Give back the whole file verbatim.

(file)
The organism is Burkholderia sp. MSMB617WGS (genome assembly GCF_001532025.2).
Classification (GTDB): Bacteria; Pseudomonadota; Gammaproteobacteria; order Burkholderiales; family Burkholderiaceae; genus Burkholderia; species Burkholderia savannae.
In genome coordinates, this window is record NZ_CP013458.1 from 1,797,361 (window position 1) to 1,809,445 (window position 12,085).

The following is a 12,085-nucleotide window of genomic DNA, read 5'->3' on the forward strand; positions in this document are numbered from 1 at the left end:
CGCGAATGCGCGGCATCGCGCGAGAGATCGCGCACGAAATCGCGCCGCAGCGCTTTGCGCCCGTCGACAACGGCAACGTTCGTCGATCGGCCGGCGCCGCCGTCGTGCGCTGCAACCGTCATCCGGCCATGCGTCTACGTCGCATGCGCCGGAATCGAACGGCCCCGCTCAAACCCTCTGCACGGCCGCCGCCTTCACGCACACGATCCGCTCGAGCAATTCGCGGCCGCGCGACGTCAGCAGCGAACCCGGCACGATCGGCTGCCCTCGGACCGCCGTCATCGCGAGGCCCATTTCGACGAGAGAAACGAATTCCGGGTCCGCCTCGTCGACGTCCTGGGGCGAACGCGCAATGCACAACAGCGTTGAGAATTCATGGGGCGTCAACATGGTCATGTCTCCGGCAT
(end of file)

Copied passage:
The organism is Burkholderia sp. MSMB617WGS (genome assembly GCF_001532025.2).
Classification (GTDB): Bacteria; Pseudomonadota; Gammaproteobacteria; order Burkholderiales; family Burkholderiaceae; genus Burkholderia; species Burkholderia savannae.
In genome coordinates, this window is record NZ_CP013458.1 from 1,797,361 (window position 1) to 1,809,445 (window position 12,085).

The following is a 12,085-nucleotide window of genomic DNA, read 5'->3' on the forward strand; positions in this document are numbered from 1 at the left end:
CGCGAATGCGCGGCATCGCGCGAGAGATCGCGCACGAAATCGCGCCGCAGCGCTTTGCGCCCGTCGACAACGGCAACGTTCGTCGATCGGCCGGCGCCGCCGTCGTGCGCTGCAACCGTCATCCGGCCATGCGTCTACGTCGCATGCGCCGGAATCGAACGGCCCCGCTCAAACCCTCTGCACGGCCGCCGCCTTCACGCACACGATCCGCTCGAGCAATTCGCGGCCGCGCGACGTCAGCAGCGAACCCGGCACGATCGGCTGCCCTCGGACCGCCGTCATCGCGAGGCCCATTTCGACGAGAGAAACGAATTCCGGGTCCGCCTCGTCGACGTCCTGGGGCGAACGCGCAATGCACAACAGCGTTGAGAATTCATGGGGCGTCAACATGGTCATGTCTCCGGCAT